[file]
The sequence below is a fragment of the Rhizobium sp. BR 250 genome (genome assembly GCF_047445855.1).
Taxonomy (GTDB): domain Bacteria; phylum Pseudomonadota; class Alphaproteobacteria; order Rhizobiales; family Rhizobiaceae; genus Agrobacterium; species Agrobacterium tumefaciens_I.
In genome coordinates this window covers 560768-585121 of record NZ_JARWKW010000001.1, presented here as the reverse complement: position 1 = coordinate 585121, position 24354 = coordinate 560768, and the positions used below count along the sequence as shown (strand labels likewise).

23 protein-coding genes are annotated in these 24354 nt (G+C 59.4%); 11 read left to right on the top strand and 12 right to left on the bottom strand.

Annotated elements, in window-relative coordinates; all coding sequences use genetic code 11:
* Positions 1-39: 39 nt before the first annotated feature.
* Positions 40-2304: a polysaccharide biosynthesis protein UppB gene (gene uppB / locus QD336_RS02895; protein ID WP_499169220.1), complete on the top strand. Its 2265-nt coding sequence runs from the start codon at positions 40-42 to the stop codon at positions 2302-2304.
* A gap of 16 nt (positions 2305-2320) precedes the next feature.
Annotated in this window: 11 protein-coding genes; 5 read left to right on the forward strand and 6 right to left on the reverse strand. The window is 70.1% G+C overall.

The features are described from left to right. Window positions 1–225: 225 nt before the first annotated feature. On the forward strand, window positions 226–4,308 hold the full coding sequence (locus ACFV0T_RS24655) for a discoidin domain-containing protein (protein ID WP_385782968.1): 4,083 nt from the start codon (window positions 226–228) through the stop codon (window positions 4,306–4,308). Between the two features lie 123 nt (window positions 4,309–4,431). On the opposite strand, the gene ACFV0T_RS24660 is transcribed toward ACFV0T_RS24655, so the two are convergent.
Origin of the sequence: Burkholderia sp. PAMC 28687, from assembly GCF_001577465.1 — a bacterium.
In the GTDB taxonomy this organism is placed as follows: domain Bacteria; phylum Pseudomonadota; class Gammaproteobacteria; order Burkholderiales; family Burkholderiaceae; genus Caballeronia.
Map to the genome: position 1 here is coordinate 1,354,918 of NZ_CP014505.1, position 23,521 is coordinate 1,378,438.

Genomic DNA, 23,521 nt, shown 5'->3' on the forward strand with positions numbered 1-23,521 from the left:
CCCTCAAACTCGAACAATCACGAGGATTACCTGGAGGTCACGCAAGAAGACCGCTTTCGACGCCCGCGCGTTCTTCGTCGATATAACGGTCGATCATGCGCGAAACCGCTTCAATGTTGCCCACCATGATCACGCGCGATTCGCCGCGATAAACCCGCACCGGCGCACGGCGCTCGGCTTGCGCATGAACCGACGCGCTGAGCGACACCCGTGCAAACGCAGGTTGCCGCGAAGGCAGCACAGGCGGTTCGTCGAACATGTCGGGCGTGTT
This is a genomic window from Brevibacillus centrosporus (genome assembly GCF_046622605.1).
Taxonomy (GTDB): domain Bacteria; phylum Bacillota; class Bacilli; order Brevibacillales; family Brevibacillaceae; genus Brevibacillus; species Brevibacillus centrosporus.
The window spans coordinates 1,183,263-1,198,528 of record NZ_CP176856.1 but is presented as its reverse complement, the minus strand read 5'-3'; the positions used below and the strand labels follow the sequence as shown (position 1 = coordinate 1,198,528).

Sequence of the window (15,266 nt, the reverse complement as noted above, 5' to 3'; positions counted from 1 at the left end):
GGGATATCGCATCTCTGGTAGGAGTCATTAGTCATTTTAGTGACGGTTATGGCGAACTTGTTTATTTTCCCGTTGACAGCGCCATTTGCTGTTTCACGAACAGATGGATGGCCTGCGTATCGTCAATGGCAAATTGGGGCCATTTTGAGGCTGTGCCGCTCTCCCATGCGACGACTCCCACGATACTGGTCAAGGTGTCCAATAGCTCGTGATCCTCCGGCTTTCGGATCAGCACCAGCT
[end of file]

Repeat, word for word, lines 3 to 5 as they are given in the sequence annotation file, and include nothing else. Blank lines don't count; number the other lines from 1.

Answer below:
In genome coordinates this window covers 560768-585121 of record NZ_JARWKW010000001.1, presented here as the reverse complement: position 1 = coordinate 585121, position 24354 = coordinate 560768, and the positions used below count along the sequence as shown (strand labels likewise).

23 protein-coding genes are annotated in these 24354 nt (G+C 59.4%); 11 read left to right on the top strand and 12 right to left on the bottom strand.

Annotated elements, in window-relative coordinates; all coding sequences use genetic code 11: